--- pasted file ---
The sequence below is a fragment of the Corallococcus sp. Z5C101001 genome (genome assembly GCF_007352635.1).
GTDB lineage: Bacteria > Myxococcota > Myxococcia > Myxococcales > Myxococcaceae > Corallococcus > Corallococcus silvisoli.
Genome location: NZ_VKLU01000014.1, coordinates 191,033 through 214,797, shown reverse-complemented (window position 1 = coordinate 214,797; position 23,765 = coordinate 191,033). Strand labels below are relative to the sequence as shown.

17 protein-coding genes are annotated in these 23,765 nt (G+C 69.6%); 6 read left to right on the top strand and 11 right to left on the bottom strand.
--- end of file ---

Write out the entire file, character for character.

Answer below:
The sequence below is a fragment of the Corallococcus sp. Z5C101001 genome (genome assembly GCF_007352635.1).
GTDB lineage: Bacteria > Myxococcota > Myxococcia > Myxococcales > Myxococcaceae > Corallococcus > Corallococcus silvisoli.
Genome location: NZ_VKLU01000014.1, coordinates 191,033 through 214,797, shown reverse-complemented (window position 1 = coordinate 214,797; position 23,765 = coordinate 191,033). Strand labels below are relative to the sequence as shown.

17 protein-coding genes are annotated in these 23,765 nt (G+C 69.6%); 6 read left to right on the top strand and 11 right to left on the bottom strand.